Working Jonathan's field added unprecedented contrast to my seasonal neck tan, gave meaning to the 'hard work' part of agriculture, and reminded me how good it felt to make stuff with my hands. Jonathan and I were constantly doing something (usually not in the same place) but I was able to talk to him a fair amount about the reasons he did certain things–  It was the beginning of my realization that even managing a single acre takes a lot more than dropping seeds in the ground. Nonetheless, I still had a tremendous amount to learn.

A few years later, In 2011, I moved to New York City, and before it spit me back out, I helped design hydroponic gardens for schools and food pantries in low-income neighborhoods, and more recently, spent a year writing for Produce Business, a trade magazine that covers everything fruits and vegetables for an executive audience. For me this was a crash course into the the guts of the food system. Specialized information on everything from farm to plate was fair game.

The Reality Of Invisible Cities & The Unique Necessity Of Agriculture

Eventually, as I learned bits and pieces about produce elsewhere in North America, it dawned on me that I still knew almost nothing about agriculture in my own state. It felt pretty embarrassing. Shouldn't the information just have diffused into me?

This reminds me of a book I half-read, called Invisible Cities, which is more or less a story of a great explorer recounting his adventures to the lord of his empire. He beautifully describes city after city: places that are vastly different than one another: places where different languages are spoken, people wear different clothes, eat different food, speak different languages... And eventually, it is established that all the while, the great explorer has been describing a single city, one in which there are many different people who might see each other in passing, but never really get to know one another.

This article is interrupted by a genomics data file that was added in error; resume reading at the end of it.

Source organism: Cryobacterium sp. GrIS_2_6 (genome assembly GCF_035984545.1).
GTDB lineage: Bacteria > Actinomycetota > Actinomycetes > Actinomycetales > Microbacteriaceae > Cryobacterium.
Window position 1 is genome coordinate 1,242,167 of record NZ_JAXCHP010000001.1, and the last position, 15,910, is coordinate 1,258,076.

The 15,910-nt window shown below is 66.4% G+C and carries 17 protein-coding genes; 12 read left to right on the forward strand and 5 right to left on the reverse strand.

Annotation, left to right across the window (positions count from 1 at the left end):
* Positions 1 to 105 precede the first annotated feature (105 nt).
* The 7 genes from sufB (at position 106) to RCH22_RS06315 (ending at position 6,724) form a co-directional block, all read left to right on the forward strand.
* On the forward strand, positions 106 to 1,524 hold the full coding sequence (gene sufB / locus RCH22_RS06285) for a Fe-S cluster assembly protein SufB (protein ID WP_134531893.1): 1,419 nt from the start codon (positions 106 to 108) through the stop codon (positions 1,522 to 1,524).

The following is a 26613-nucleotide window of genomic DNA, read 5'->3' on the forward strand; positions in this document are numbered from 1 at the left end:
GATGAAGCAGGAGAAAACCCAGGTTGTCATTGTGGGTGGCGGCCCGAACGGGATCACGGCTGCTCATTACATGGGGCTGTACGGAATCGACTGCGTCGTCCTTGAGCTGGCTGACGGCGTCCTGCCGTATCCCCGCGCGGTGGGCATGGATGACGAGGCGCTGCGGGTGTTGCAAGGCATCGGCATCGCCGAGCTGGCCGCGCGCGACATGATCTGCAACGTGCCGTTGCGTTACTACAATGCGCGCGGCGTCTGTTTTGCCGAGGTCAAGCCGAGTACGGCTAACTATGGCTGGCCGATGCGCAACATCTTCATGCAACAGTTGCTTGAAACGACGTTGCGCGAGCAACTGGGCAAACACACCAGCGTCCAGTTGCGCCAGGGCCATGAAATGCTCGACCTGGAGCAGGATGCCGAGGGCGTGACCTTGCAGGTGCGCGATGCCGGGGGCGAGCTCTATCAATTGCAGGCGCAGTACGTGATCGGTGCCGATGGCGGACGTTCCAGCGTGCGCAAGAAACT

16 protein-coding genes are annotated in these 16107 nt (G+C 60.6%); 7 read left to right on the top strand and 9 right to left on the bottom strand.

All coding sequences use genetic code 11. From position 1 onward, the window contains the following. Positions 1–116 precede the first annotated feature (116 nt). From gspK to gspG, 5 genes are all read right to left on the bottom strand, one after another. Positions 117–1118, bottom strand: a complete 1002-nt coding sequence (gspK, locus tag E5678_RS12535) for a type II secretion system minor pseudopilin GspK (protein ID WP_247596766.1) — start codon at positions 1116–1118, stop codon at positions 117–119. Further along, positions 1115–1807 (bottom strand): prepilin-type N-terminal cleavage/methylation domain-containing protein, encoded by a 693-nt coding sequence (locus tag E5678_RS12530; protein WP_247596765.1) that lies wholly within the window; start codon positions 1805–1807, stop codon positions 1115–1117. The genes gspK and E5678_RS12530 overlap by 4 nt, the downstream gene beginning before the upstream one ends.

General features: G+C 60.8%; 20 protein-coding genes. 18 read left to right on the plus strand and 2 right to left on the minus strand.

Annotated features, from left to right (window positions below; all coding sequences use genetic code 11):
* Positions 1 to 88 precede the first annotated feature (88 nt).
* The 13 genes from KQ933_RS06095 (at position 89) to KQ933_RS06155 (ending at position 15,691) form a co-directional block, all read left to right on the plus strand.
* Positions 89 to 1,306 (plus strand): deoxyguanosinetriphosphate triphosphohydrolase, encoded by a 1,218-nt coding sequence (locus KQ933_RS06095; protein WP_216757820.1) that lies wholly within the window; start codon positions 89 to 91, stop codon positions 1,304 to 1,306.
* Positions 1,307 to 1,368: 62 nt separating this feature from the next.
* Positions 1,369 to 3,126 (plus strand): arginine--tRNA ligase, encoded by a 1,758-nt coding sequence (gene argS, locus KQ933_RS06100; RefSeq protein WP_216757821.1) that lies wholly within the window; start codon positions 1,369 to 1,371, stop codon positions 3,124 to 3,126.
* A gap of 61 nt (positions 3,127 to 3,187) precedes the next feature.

When I thought of the idea of "invisible cities" as a way to explain indifference toward agriculture, I realized that this type of indifference is a luxury of a society where we depend on other people to make just about everything that we need. When it comes down to it, the people who produce food are the most vital members of society, but also some of the least known, given that they tend to live in remote areas, and keep pretty busy, whereas the majority of the populace lives in cities. 

As my experience demonstrates, even living around farms doesn't guarantee a sophisticated understanding of agriculture. So how can the agriculture-consumer disconnect be resolved, and why does it matter in the first place?

So Who And What Influenced Me?

This spring, I'll be writing a lot about the people and experiences who shaped my perception of agriculture. My transition from indifference to respect was one of the more powerful events in my life, and I think discussing it could help improve the way that agriculture's stories are shared.

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Contributing to a publication that is built by people involved in agriculture can improve your visibility, and give consumers a central resource to see what farming is. Think of it as a no-dues promotional cooperative.